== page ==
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Replace callback with filehandles object. #14

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duanemaxwell opened this Issue Aug 7, 2013 · 4 comments

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I've been giving some thought to how one could support piping, etc. It seem that you can lay the groundwork by replacing the current "callback" mechanism with something more similar to file handles.

So, for instance, the current "callback" function parameter to the command would be instead a "filehandles" object, with two properties, "stdin" and "stdout". The "stdin" object would have two function properties, "onRead" and "onEnd", which would be set by the command to capture input, and the "stdout" property would have two functions "write" and "end". This would allow the chaining of commands. You could probably add a "stderr" property similar to the "stdout" property for more UNIX-like behavior. At that point, the piping problem simply becomes one of parsing the command line and wiring up the handlers - you'd probablywant to start with the rightmost one in order to make sure the input handlers are set up before data is sent to them, or alternatively have an explicit initialization call to each command.

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sdether Aug 7, 2013

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That is a really good idea. Replicating the standard I/O pipes both simplifies the model and opens up a lot of functionality, which is likely while a real shell uses it as well.

We'd also need to treat commands more like executables, i.e. they need to get an exit callback, independent of them closing their I/O (or should closing your provided stdout be the signal that you have completed? ). Some way to register the completion of the last command in a piped chain is needed for the shell to know to take I/O back for the next prompt.

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sdether commented Aug 7, 2013

That is a really good idea. Replicating the standard I/O pipes both simplifies the model and opens up a lot of functionality, which is likely while a real shell uses it as well.

We'd also need to treat commands more like executables, i.e. they need to get an exit callback, independent of them closing their I/O (or should closing your provided stdout be the signal that you have completed? ). Some way to register the completion of the last command in a piped chain is needed for the shell to know to take I/O back for the next prompt.

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duanemaxwell Aug 7, 2013

I was originally thinking that the "end" on stdout would be sufficient to end the command, but that won't work for a command that only consumes "stdin", or that also or only uses "std err", or a command that neither consumes input nor produces output on those file handles. It seems that an explicit "exit" would be required - it should also probably explicitly call "end" on any output filehandles for which "end" was not called. You would return to the prompt when all of the exit handlers have been called (or maybe just from the last one in the chain?).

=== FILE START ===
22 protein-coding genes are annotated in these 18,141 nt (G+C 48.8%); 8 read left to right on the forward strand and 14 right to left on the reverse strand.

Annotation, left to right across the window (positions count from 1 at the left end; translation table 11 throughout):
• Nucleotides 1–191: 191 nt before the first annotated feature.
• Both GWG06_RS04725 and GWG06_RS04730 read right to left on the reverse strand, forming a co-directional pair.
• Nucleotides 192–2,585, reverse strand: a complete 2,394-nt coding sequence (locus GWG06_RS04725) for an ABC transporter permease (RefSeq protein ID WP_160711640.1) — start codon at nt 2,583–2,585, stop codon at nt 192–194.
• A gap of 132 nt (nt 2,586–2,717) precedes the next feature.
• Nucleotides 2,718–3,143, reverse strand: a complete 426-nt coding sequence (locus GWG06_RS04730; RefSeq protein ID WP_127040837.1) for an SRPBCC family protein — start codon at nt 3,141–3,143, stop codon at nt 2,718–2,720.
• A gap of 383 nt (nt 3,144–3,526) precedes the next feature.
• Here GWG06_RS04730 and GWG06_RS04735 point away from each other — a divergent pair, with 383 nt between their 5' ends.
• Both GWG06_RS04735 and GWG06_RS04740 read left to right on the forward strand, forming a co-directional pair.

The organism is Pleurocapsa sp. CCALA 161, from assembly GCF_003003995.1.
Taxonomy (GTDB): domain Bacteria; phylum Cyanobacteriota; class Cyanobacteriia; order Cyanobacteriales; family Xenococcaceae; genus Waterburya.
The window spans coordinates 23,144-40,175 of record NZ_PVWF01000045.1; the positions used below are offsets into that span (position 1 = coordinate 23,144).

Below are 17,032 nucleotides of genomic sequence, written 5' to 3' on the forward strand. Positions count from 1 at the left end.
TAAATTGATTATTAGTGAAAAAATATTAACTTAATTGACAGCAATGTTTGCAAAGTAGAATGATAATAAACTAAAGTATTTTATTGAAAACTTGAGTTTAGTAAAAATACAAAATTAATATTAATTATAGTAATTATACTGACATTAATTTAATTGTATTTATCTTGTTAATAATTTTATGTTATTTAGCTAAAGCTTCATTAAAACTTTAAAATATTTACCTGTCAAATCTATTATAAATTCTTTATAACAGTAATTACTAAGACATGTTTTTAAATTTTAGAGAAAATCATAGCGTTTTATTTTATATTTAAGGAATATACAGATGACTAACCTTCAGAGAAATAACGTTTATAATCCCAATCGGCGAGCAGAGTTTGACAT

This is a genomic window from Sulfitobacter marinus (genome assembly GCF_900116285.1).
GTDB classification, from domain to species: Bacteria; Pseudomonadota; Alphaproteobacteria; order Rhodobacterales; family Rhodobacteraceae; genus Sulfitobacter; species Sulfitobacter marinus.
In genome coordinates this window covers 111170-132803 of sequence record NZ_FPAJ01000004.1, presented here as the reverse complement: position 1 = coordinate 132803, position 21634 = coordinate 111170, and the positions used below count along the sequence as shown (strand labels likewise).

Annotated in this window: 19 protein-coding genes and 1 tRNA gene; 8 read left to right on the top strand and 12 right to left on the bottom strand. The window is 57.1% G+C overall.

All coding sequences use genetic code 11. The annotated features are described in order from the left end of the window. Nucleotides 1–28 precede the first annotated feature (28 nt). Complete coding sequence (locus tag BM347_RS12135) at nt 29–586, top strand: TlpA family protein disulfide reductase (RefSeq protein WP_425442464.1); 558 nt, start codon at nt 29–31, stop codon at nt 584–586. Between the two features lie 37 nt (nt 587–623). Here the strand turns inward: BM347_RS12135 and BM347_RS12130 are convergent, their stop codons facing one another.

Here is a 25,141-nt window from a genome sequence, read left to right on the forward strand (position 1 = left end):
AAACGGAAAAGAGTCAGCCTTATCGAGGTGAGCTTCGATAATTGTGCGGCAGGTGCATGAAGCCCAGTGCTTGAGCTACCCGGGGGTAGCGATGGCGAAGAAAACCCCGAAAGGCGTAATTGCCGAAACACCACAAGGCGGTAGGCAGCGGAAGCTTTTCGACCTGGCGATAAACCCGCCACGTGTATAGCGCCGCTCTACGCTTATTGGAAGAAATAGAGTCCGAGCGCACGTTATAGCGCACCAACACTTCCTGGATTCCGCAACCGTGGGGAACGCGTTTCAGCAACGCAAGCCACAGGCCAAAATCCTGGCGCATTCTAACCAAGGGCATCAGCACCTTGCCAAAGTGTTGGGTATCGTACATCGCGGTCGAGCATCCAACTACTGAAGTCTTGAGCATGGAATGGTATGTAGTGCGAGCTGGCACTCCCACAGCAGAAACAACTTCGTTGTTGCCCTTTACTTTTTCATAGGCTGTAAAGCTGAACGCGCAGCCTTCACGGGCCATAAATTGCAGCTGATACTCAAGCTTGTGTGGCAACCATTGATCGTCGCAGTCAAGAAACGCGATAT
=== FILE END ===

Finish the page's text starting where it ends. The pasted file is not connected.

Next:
I think you could also implement i/o redirect to "files" by supporting the notion of read/write nodes in the fake filesystem tree.

What's cool about this is that implementing a lot of standard UNIX-style commands as mixins becomes interesting - you end up with something much like "busybox".

I was originally thinking that the "end" on stdout would be sufficient to end the command, but that won't work for a command that only consumes "stdin", or that also or only uses "std err", or a command that neither consumes input nor produces output on those file handles. It seems that an explicit "exit" would be required - it should also probably explicitly call "end" on any output filehandles for which "end" was not called. You would return to the prompt when all of the exit handlers have been called (or maybe just from the last one in the chain?).

I think you could also implement i/o redirect to "files" by supporting the notion of read/write nodes in the fake filesystem tree.

What's cool about this is that implementing a lot of standard UNIX-style commands as mixins becomes interesting - you end up with something much like "busybox".

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sdether Aug 7, 2013

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Another consideration for pipes is that we'll need a hook for pre-processing CLI input. Right now it finds the first command and immediately calls its handler, but really we need to be able to split it into multiple commands to support pipes and redirection. And to avoid hardcoding that into the shell, having a pre-processor hook lets pipes be done as a mix-in

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sdether commented Aug 7, 2013

Another consideration for pipes is that we'll need a hook for pre-processing CLI input. Right now it finds the first command and immediately calls its handler, but really we need to be able to split it into multiple commands to support pipes and redirection. And to avoid hardcoding that into the shell, having a pre-processor hook lets pipes be done as a mix-in

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duanemaxwell Aug 7, 2013

A mixin makes sense - bash-style command line parsing isn't very complicated (at least for the basics), but may be more than people want to have out of the box.

A mixin makes sense - bash-style command line parsing isn't very complicated (at least for the basics), but may be more than people want to have out of the box.

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